Enter The Miniature Dragon

Sunday, October 20, 2019 - Ikey Doherty (CEO)

Man, have we been busy. Like, for real. In this post, we’ll introduce you to the name and mockups for our first title, as well as show you some open source goodness.

The Last Peacekeeper

This is the working title for our upcoming first game. We’ve done a whole lot of storyboarding and character development internally, and feel it’s time to show the world where we’re headed.

The Last Peacekeeper Titlescreen Mock-up.

Do note that as with all development, expect constant reiteration and improvement. As such, we’ve prepared a special landing page to keep you up to date with the core plan for the title.

In The Last Peacekeeper, the first game from Lispy Snake, you play as a bounty hunter bringing the galaxy’s most wanted to justice. That is, until a series of events forces you to confront some of the darkest forces in the universe - including your own demons. This game melds strategy, adventure, and RPG elements to create a gritty adventure that will bring you hours of captivating excitement. This game will break you, build you back up, and then break you again. The question is, do you have what it takes to be The Last Peacekeeper?

Read more on The Last Peacekeeper

Serpent

Cue absurd GIF with vague reference to what we’re talking about:

We’ve been hard at work on our engine for a while now, and with that came the somewhat obvious (yet still hard-hitting) realisation that creating engines just doesn’t make sense anymore. Considering how much custom logic would form the engine-proper within our games, making a generic game engine that reimplements the world just didn’t make a lot of sense.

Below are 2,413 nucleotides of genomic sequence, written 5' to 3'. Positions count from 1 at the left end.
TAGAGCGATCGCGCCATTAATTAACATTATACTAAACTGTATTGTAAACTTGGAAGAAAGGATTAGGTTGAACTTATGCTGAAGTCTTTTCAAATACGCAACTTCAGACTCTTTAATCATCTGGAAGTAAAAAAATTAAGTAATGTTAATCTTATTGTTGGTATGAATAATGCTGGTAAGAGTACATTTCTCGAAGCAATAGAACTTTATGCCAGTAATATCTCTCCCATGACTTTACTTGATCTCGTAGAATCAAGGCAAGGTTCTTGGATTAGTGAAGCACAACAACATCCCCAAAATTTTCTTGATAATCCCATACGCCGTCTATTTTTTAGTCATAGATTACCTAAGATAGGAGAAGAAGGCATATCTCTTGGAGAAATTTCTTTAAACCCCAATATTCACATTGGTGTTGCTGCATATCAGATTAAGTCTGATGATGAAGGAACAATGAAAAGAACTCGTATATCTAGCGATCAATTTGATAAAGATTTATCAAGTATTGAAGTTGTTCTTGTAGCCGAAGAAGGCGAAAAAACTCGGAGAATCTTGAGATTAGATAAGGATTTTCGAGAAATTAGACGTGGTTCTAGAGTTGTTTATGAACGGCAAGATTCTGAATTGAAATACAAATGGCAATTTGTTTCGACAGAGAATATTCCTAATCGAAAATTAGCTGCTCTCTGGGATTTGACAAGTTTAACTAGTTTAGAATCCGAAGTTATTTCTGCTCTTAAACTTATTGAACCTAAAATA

That’s where Serpent comes in. Whilst it may be a young project right now, it does have some very sensible goals. In a nutshell, we’re looking exclusively to create a gaming framework, or “kit”. The README does a good job of explaining our design decisions - but this being a blog we’ll give you the basic laydown.

  • We wanted a safe, friendly language.
  • We love C - but avoiding heavy problematic dependencies means needlessly reimplementing the basics every time (ADT, refcounts, etc)
  • We also like the whole “string safety” and “UTF” thing.
  • We’re leveraging the best in class of open source libraries under one roof.
  • Reinvent only what needs reinventing.

To that extent - we’re writing Serpent in the D Programming Language or ’D Lang’ as it is known. Note only does this offer us safety, but powerful compiler and runtime features, such as TMP, concurrency, etc. For our rendering, we’re using bgfx - supporting all major targets and technologies, including Vulkan. Internally this handles multithreading, drawcall ordering, etc.

We’re still using SDL for basic windowing, input management, etc. This affords us the advantage of the great controller support expected in the gaming world. Also on the planned integration list is OpenAL for audio, and potentially Newton Dynamics for physics.

The net result is going to be a gaming framework, in D, that drastically reduces time to market for 2D titles. We’re also going to make sure we use it in all the right ways, with parallel hotpaths in trusted native libraries. It’s a super exciting time here at Lispy Snake, and we can’t wait to make you part of the adventure.

FOSS All The Things

If you check out our Serpent - you’ll see a bunch of projects just appeared. Included is Serpent, as well as the old code from our investigative efforts into a C-based game engine It’s limited and relies on some hardcoding for demo purposes, but it serves as documentation for where we went wrong. TL;DR - pick your battles.

Most importantly, though, you’ll see serpent, serpent-support as public repos now. Our framework development will happen in the public eye - just please note we’re currently only focusing on Linux x86_64 targets and will heavily change our code daily.

Lastly

As previously indicated - we can spend more development time on these cool projects, and our game, if you support us.

To do that - buy a license today that will reward you with lifetime, free access, to all of our upcoming 2D titles. That’s pretty sweet, at only $20.


Buy The Game Raiser Lifetime License

Buy a Lifetime License for lifetime access to all of our upcoming 2D game titles. This support will vastly reduce time-to-market, as well as getting the engine open sourced much sooner. Cheap price, good results, and open source improvements. Winning. Remember, we will only issue 1,000 licenses in total.